The TONY 40 Whitewash
I'll start with a cliche-amending statement: Sometimes it only takes one picture to obliterate a thousand words of cant. That's what happened with this week's Time Out New York cover story, "The New York 40," a roundup of photos of, and interviews with, "New Yorkers who've made a positive impact on the city" since the magazine's inception in the mid-'90s. Of course, the TONY editors didn't dare to include non-celebrities in this group, but all things considered that's the least of their offenses.
The "New York 40" interviews compile rote statements about the supposed "Disneyfication" of NYC that were commonplace well before 9/11. Playwright Adam Rapp says, "Rents are making it hard for artists to sit and daydream." Actress Patti LuPone boasts, "I would rather have a sex shop than an Applebee's." Singer Nellie McKay laments, "I think the city is losing a lot of its character and a lot of its diversity."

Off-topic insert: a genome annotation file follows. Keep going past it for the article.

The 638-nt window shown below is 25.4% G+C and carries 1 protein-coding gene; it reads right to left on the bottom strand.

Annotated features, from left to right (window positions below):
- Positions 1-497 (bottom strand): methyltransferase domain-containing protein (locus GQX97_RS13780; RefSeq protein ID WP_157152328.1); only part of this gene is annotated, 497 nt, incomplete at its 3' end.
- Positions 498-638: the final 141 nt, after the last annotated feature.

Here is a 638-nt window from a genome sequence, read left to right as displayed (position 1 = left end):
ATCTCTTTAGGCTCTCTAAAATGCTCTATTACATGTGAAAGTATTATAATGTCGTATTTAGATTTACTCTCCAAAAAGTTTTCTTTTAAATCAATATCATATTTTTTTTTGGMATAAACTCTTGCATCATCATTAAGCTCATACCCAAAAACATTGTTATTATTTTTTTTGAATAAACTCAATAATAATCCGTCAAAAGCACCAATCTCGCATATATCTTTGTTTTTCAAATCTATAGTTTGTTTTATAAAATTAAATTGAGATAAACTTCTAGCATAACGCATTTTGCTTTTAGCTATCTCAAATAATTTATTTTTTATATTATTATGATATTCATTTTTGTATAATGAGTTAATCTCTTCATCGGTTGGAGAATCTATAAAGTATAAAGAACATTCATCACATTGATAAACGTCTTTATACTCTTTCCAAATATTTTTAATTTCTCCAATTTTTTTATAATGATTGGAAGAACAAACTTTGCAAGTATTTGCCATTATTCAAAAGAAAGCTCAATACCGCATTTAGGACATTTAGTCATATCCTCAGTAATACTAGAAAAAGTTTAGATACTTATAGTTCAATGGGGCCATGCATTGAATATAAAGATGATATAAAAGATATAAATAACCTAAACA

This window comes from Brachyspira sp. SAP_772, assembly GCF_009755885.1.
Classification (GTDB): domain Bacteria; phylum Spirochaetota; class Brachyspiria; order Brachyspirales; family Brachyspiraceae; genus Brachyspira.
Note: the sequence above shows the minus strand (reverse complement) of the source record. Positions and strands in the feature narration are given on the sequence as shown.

The TONY editors certainly intend us--expect us--to agree with this chorus of celebrity complaints without skepticism. But the magazine's cover image, a Photoshopped gang's-all-here gathering of the "New York 40," complicates (to put it mildly) that assumed consensus.
The cover makes it immediately obvious that Time Out New York's social panorama is ruinously skewed. Of the 40 icons on view, only three (baseball superstar Derek Jeter, novelist Junot Diaz, and rapper/entrepeneur Jay-Z) are people of color. This 10-to-1 ratio, which doesn't reflect either actual NYC demographics or the heightened profile of non-white performers since hiphop gained mass acceptance, must be viewed as editorial preference.
Far from resisting gentrification, the cover concretizes ways of thinking that blot out non-white social and cultural contributions. The "positive impact" that people of color have had--can have--on their social environments is reduced to a token presence, barely noticeable amidst the capering and grinning of a benevolent white majority. This image in fact illustrates how popular culture (and design culture) itself has been gentrified in the last 15 years.
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